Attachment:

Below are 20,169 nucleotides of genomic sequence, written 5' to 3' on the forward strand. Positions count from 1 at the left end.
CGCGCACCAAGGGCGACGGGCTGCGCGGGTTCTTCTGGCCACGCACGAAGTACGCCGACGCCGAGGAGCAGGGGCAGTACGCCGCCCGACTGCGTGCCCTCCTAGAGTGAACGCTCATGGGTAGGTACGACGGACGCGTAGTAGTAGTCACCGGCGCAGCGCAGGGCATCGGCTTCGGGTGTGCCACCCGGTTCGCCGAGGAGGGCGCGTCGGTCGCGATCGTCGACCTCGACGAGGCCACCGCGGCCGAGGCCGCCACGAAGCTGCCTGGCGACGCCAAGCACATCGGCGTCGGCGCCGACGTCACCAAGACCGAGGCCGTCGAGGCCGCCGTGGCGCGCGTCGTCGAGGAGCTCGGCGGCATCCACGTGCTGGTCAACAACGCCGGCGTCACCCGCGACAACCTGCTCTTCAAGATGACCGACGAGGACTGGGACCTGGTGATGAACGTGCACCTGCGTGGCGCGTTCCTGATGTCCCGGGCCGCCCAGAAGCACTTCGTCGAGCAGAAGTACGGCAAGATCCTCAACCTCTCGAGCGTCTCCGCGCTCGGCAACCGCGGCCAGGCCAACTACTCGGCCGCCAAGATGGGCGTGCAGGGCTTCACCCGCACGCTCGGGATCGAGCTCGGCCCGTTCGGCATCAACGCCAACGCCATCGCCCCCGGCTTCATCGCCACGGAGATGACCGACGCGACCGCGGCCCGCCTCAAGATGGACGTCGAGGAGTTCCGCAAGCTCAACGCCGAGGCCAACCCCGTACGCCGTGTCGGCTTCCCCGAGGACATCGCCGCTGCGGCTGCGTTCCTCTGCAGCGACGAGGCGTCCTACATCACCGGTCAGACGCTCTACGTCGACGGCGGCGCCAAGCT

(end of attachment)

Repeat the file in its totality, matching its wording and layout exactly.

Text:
Below are 20,169 nucleotides of genomic sequence, written 5' to 3' on the forward strand. Positions count from 1 at the left end.
CGCGCACCAAGGGCGACGGGCTGCGCGGGTTCTTCTGGCCACGCACGAAGTACGCCGACGCCGAGGAGCAGGGGCAGTACGCCGCCCGACTGCGTGCCCTCCTAGAGTGAACGCTCATGGGTAGGTACGACGGACGCGTAGTAGTAGTCACCGGCGCAGCGCAGGGCATCGGCTTCGGGTGTGCCACCCGGTTCGCCGAGGAGGGCGCGTCGGTCGCGATCGTCGACCTCGACGAGGCCACCGCGGCCGAGGCCGCCACGAAGCTGCCTGGCGACGCCAAGCACATCGGCGTCGGCGCCGACGTCACCAAGACCGAGGCCGTCGAGGCCGCCGTGGCGCGCGTCGTCGAGGAGCTCGGCGGCATCCACGTGCTGGTCAACAACGCCGGCGTCACCCGCGACAACCTGCTCTTCAAGATGACCGACGAGGACTGGGACCTGGTGATGAACGTGCACCTGCGTGGCGCGTTCCTGATGTCCCGGGCCGCCCAGAAGCACTTCGTCGAGCAGAAGTACGGCAAGATCCTCAACCTCTCGAGCGTCTCCGCGCTCGGCAACCGCGGCCAGGCCAACTACTCGGCCGCCAAGATGGGCGTGCAGGGCTTCACCCGCACGCTCGGGATCGAGCTCGGCCCGTTCGGCATCAACGCCAACGCCATCGCCCCCGGCTTCATCGCCACGGAGATGACCGACGCGACCGCGGCCCGCCTCAAGATGGACGTCGAGGAGTTCCGCAAGCTCAACGCCGAGGCCAACCCCGTACGCCGTGTCGGCTTCCCCGAGGACATCGCCGCTGCGGCTGCGTTCCTCTGCAGCGACGAGGCGTCCTACATCACCGGTCAGACGCTCTACGTCGACGGCGGCGCCAAGCT